The life and art of Guru Dutt
As his debut film ‘Baazi’ turns 70 later this year, Bengaluru film historians weigh in with a city connection
Seventy years ago a genius was born with the release of Baazi (1951). The Dev Anand starrer is considered the first Bombay Noir and the film’s success birthed a sub-genre. The film also marked the directorial debut of Guru Dutt, who in his too-short career left behind an impressive body of work, including the holy trinity of Pyaasa (1957) Kaagaz Ke Phool (1959) and Sahib Bibi Aur Ghulam (1962).
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Guru Dutt’s films continue to inspire filmmakers as much his troubled life fascinates biographers. The latest book on the filmmaker is television journalist, Yasser Usman’s Guru Dutt An Unfinished Story. While the accessible book is well researched and quotes extensively from books and interviews, film historians in Bengaluru wish his early days in the city including his birth in Malleshwaram was given due importance.
N Vidyashankar, Artistic Director of BIFFes, says, “His mother, Vasanthi Padukone wrote a book, My Son Guru Dutt, which is also available in Kannada as Nanna Maga Guru Dutt. The book gives his fans a deeper look at his early life and talks of his connection with Bengaluru, which is often ignored by film historians.”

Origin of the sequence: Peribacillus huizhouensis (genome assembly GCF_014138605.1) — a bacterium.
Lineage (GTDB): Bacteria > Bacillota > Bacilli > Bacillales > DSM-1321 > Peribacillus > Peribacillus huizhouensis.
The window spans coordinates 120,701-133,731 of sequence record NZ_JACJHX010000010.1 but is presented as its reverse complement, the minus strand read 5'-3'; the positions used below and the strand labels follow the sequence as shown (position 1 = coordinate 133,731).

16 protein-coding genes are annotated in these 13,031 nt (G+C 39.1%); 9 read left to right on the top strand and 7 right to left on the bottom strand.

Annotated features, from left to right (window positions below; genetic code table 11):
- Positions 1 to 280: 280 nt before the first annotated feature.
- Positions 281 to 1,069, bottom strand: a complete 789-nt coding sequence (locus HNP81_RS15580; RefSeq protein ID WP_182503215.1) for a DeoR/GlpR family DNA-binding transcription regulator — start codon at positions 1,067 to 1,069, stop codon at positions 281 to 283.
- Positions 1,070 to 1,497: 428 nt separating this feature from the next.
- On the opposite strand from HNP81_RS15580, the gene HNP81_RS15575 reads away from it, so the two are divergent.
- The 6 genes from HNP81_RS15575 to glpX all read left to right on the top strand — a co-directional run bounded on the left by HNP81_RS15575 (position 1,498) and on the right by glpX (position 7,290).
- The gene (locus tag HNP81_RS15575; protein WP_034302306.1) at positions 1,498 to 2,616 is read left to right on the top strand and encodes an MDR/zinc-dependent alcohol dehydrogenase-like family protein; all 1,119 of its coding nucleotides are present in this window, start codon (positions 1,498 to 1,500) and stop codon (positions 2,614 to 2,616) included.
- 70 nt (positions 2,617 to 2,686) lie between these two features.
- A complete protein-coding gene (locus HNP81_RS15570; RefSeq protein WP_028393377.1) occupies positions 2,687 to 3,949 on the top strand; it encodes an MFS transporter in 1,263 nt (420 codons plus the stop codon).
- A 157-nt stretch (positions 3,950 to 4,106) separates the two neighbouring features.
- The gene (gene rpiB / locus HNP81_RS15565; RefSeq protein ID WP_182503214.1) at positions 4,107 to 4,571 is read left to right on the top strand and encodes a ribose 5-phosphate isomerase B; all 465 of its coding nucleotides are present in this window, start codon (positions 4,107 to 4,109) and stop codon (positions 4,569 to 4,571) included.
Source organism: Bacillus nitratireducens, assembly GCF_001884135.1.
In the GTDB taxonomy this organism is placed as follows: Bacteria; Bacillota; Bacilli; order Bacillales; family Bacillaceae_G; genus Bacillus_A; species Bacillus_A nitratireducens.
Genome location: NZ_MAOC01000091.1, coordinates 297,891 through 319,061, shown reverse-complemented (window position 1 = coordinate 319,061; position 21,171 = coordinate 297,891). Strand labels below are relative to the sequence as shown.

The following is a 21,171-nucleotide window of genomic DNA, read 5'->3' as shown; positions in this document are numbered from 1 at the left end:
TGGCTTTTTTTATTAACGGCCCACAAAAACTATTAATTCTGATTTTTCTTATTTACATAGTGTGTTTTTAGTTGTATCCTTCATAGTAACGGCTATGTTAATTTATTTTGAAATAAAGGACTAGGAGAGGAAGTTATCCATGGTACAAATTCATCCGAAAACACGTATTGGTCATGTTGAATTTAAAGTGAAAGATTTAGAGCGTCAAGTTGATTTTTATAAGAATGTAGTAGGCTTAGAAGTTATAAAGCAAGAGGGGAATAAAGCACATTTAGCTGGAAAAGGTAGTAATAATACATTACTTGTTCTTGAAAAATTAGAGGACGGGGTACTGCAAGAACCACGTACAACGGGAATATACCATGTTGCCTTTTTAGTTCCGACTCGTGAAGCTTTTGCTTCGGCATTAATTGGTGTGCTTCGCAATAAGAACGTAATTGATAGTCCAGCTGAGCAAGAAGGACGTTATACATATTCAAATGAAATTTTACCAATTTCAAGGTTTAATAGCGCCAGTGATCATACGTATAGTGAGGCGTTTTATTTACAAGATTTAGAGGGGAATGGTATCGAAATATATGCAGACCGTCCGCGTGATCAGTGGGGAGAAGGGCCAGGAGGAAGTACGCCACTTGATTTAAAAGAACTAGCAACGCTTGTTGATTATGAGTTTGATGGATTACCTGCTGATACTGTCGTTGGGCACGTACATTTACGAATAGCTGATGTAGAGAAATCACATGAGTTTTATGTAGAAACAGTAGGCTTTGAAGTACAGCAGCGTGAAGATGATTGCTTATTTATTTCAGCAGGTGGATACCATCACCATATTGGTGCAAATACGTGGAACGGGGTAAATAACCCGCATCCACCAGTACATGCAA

Guru Dutt, who started off learning dance, was an excellent choreographer, Vidyashankar says. “Every frame is artistically arranged and there seems to a magical beauty in the manner in which the frames move and capture the mood and emotions of the characters on screen.”
Describing him as a true film man, Vidyashankar says, “Guru Dutt excelled in the craft. “He has a conscious understanding of the form and that became his strength. He was adept at expressing ideas and emotions metaphorically. The latter can be seen in the famous crucifixion shot in Pyaasa. He was an expert at independent thought within the framework of commercial cinema.”
Talking about the intensely personal Pyaasa, that explores the divide between art and commerce, HN Narahari Rao, President Fipresci India and Former Artistic Director of BIFFes (Bengaluru International Film Festival), says, “After commercial films such as Baazi, CID and Mr & Mrs 55, Guru Dutt moved into a different league with Pyaasa.
Dutt’s struggle with depression finds words in ‘Yeh duniya agar mil bhi jaye toh kya hai’? There are similarities between Guru Dutt and Karnataka’s Chitra Bramha (God of Films) Puttanna Kannagal. Both were disillusioned with materialism and brought out these aspects on the screen.”
Though now considered a cult film and a commercial success, Narahari says when Pyaasa was released in 1957, critics were not particularly appreciative. “Guru Dutt and cinematographer VK Murty’s play of light and shade created history in picturising songs. In my journey as a film jury member across festivals, Pyaasa is always on demand and the film has been screened at most festivals across the world.”
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